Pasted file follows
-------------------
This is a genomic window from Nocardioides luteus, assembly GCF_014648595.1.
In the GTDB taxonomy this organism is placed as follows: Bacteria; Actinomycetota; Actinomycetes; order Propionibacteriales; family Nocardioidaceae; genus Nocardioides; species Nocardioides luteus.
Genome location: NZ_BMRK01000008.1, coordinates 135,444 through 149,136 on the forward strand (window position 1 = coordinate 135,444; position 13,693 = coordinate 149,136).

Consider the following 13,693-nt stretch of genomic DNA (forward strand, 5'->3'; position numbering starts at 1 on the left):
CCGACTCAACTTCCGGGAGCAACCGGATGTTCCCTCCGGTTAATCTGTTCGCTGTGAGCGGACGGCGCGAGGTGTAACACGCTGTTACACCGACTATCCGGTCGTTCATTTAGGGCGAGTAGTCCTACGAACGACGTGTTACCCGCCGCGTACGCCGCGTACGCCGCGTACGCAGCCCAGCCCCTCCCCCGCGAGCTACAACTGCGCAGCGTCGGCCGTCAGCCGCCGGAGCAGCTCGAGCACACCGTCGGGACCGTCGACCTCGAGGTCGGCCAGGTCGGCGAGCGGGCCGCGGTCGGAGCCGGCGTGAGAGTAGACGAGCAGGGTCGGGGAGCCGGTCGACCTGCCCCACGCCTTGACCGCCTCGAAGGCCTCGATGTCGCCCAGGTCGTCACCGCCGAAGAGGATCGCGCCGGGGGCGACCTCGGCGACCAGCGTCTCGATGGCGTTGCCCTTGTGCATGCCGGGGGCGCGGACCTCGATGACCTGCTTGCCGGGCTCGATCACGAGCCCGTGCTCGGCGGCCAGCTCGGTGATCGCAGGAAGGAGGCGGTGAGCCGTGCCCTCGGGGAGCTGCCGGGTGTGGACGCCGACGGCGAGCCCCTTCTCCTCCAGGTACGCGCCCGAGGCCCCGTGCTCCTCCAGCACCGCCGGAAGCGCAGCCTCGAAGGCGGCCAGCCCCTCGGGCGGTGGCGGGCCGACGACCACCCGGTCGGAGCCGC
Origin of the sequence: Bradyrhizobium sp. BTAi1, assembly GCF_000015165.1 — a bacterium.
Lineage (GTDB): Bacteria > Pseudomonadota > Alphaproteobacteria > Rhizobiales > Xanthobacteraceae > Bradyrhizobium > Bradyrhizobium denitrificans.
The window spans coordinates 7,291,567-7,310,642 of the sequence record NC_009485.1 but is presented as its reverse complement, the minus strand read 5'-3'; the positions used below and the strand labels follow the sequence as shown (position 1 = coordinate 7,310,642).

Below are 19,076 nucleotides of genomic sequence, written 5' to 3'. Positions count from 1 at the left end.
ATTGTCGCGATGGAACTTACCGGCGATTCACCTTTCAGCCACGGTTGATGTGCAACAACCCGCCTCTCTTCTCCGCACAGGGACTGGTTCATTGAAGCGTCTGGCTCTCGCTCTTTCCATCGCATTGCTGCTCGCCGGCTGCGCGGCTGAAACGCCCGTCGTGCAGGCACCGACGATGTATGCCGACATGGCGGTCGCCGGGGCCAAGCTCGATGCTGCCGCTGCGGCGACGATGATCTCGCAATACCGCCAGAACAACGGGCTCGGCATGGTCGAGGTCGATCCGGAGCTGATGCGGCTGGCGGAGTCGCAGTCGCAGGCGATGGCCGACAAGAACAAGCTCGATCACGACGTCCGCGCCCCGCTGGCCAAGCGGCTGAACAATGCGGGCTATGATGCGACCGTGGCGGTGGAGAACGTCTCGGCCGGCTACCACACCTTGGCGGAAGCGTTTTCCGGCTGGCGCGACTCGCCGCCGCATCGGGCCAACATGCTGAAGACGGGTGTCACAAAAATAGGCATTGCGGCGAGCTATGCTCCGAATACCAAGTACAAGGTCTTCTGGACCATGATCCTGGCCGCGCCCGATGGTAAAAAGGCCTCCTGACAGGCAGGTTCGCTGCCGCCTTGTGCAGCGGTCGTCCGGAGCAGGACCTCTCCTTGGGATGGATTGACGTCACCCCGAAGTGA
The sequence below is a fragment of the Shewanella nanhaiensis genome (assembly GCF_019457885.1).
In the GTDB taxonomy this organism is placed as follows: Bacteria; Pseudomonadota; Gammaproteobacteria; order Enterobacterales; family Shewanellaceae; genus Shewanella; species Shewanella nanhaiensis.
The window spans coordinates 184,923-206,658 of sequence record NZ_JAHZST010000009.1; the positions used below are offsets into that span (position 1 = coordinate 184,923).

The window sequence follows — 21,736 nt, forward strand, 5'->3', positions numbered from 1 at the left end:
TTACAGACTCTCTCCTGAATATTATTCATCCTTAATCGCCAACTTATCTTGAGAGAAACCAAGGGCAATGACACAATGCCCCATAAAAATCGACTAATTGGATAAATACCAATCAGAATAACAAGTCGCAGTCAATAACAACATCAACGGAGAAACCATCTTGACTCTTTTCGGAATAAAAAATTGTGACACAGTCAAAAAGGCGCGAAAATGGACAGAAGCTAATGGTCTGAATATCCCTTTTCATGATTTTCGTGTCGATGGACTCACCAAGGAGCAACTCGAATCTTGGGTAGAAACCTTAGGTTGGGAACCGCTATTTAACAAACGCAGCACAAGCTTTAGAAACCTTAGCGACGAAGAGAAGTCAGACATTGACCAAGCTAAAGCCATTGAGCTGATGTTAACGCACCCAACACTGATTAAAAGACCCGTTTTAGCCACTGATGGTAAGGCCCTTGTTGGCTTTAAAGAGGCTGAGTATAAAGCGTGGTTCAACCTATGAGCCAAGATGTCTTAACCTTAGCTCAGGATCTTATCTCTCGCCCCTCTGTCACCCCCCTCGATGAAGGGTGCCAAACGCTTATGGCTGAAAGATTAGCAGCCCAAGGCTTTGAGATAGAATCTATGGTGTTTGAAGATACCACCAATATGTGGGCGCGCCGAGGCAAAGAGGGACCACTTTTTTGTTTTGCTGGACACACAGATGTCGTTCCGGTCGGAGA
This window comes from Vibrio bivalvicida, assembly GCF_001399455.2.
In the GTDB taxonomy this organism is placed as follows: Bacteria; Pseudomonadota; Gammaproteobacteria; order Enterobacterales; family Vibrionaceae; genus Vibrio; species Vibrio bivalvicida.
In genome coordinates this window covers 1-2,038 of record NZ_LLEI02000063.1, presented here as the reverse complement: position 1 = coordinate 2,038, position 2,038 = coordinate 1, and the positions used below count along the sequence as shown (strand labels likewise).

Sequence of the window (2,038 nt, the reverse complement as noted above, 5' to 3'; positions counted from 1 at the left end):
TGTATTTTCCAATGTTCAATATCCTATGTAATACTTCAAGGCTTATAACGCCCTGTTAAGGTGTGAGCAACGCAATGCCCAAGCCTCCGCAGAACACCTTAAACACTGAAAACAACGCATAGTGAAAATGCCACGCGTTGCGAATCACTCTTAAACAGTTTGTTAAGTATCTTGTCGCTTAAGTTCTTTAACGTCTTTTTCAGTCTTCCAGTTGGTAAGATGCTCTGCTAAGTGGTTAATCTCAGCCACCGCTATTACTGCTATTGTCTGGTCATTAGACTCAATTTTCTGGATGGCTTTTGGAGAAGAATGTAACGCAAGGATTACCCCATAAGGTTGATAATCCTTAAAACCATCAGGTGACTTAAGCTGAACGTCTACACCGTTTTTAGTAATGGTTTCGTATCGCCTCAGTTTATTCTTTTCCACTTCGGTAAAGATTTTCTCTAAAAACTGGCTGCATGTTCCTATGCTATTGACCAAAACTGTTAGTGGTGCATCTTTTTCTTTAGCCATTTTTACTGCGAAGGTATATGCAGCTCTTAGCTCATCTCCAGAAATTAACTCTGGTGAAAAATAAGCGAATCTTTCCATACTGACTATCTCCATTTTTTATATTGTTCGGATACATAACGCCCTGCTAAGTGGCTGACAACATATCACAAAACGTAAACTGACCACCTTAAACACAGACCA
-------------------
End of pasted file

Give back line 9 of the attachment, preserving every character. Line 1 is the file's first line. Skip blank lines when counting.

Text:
Below are 19,076 nucleotides of genomic sequence, written 5' to 3'. Positions count from 1 at the left end.